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First Monday Conference - FM10 Openness: Code, science and content - Chicago

First Monday Conference
FM10 Openness: Code, science and content
15-17 May 2006, at The University of Illinois at Chicago

Celebrate ten years of First Monday!

Register at

Send an abstract or paper to

Thanks to a grant from The Open Society Institute, as many as 20
participants from developing countries may receive grants to attend
the Conference. An application form can be found at Deadline 10
February 2006.

The Conference is generously sponsored by The Open Society Institute,
The John D. and Catherine T. MacArthur Foundation, The University of
Illinois at Chicago University Library and The Maastricht Economic
Research Institute on Innovation and Technology (MERIT), University
of Maastricht.

About the Conference

Recent years have seen a strong interest among academics, policy
makers, activists, business and other practitioners on open
collaboration and access as a driver of creativity. In some areas,
such as free software / open source, sustainable business models have
emerged that are holding their own against more traditional,
proprietary software industries. In the sciences, the notions of open
science and open data demonstrate the strong tradition of openness in
the academic community that, despite its past successes, is
increasingly under threat. And open access journals and other open
content provide inspiring examples of collaborative creativity and
participatory access, such as Wikipedia, while still in search of
models to ensure sustainability.

There are clear links between these areas of openness: open content
often looks explicitly towards open source software for business
models, and open science provides through its history a glimpse of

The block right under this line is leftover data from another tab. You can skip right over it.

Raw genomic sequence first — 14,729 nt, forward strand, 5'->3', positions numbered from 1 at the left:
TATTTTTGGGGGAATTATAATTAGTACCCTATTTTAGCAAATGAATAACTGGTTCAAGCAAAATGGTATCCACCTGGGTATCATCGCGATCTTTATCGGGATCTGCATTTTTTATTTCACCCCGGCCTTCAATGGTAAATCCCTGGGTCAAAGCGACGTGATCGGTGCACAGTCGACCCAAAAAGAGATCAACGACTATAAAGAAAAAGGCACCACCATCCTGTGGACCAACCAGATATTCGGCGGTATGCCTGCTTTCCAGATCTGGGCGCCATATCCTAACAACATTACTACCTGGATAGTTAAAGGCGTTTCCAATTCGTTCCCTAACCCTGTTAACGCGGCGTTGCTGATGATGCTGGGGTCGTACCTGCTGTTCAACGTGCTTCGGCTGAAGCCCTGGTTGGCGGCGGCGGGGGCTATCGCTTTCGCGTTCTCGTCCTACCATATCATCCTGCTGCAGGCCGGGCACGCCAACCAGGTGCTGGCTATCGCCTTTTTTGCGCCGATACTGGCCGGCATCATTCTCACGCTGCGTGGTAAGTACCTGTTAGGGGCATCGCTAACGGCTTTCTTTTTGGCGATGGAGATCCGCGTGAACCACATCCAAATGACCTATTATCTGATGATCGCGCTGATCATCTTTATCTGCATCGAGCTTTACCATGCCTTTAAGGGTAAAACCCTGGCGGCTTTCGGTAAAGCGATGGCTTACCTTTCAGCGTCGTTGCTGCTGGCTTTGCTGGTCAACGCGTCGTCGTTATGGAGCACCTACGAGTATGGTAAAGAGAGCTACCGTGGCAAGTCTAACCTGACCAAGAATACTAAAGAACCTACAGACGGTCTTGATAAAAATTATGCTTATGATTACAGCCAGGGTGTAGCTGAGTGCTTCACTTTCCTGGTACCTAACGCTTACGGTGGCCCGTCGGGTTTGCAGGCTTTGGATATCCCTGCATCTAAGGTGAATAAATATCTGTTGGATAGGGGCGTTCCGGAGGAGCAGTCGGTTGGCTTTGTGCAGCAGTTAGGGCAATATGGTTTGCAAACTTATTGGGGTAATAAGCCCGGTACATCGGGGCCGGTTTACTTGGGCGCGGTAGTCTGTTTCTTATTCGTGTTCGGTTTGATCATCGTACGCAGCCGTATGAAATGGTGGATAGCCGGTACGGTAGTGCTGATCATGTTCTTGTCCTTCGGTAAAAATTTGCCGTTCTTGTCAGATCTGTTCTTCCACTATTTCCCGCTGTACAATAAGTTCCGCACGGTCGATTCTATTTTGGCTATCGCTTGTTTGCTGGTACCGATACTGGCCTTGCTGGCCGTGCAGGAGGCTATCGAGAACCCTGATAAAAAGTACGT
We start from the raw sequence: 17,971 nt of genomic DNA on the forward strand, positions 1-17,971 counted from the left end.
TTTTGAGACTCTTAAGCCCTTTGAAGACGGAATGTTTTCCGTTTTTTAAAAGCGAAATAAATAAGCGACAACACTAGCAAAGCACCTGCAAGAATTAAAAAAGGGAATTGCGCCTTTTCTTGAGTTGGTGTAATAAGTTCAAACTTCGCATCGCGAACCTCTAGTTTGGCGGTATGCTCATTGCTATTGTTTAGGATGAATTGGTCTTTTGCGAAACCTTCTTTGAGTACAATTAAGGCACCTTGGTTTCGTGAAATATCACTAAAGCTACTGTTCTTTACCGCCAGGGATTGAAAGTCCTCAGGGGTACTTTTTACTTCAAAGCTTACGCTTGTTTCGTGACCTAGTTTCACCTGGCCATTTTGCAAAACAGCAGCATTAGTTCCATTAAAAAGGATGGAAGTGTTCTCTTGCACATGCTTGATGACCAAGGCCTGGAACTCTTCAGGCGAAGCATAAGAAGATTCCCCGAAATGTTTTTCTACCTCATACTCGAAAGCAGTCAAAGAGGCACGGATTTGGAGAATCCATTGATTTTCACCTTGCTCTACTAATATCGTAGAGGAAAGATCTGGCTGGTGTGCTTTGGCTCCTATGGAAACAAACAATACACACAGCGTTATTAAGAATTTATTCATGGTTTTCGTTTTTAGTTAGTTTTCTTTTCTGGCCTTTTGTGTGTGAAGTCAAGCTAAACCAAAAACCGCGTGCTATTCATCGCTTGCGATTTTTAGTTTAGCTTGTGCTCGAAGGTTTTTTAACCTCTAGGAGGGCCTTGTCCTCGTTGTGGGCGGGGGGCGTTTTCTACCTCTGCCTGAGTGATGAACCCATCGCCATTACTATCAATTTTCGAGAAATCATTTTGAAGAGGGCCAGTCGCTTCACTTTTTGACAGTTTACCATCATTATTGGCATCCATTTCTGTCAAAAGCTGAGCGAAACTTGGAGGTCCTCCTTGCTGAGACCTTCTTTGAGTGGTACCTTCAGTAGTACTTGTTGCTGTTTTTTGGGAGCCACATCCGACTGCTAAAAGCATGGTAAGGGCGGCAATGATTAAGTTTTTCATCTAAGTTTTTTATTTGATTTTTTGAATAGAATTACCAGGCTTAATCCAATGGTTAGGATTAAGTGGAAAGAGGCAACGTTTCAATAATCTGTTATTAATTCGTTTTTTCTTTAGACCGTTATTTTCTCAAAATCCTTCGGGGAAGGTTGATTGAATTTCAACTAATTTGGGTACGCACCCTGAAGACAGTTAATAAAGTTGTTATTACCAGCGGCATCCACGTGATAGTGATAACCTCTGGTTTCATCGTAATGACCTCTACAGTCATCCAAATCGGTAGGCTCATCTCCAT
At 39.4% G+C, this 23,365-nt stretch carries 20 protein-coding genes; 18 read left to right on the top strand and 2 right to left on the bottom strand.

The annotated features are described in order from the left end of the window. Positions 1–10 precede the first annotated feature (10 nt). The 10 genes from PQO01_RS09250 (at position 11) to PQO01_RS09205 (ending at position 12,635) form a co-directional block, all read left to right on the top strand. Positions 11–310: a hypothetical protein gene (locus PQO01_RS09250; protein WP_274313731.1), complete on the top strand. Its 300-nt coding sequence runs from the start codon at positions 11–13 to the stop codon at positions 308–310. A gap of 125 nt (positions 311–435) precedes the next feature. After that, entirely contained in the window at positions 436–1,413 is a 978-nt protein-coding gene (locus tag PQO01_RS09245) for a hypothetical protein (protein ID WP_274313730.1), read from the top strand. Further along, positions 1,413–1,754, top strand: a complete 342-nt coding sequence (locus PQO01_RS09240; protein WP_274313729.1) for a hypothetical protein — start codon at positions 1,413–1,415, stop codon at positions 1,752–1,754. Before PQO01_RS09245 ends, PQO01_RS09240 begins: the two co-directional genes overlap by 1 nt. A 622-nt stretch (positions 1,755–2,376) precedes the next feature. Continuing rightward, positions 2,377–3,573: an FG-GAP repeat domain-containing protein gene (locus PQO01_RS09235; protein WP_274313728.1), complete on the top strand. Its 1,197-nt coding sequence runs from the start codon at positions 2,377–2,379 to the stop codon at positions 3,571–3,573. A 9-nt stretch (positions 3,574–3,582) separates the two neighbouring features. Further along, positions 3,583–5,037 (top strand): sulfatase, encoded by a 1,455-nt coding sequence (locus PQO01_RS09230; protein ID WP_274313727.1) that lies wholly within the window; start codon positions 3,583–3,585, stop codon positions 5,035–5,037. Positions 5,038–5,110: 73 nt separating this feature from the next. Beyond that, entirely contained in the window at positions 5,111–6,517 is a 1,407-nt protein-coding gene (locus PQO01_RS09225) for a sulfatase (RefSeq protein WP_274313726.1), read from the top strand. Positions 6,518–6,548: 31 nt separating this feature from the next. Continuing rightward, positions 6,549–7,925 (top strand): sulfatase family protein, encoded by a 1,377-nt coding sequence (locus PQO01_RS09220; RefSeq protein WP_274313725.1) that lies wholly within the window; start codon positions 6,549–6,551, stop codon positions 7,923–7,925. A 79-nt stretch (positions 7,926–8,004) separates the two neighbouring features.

the potential of openness, how it can work, as well as a warning of
the threats it may face. Finally, open collaboration is closely
linked to access to knowledge issues, enabling active participation
rather than passive consumption especially in developing countries.

Despite these clear links, there has been surprisingly little
thoughtful analysis of this convergence, or of the real value of the
common aspect of open collaboration. In particular, while open source
software - due to its strong impact on business and on bridging the
digital divide - has drawn much attention, it may provide false hopes
for the sustainability of openness in other areas of content that
need careful examination. The conference -- FM10 Openness: Code,
science and content - Making collaborative creativity sustainable --
provides a platform for such analysis and discussion, resulting in
concrete proposals for sustainable models for open collaboration in
creative domains.

The Conference will draw on the experience of First Monday as the
foremost online, peer-reviewed academic journal covering these issues
since May 1996. Not only has First Monday published numerous papers
by leading scholars on the topics of open collaboration, open access,
and open content in its various forms, it is itself an example of
open collaboration in practice: for a decade, the journal has been
published on a purely voluntary basis, with no subscription fees,
advertising, sponsorship or other revenues. The success of First
Monday is demonstrated by thousands of readers around the world,
downloading hundreds of thousands of papers each month.

For more details, contact Edward Valauskas, Chief Editor of First
Monday at We look forward to seeing you in Chicago!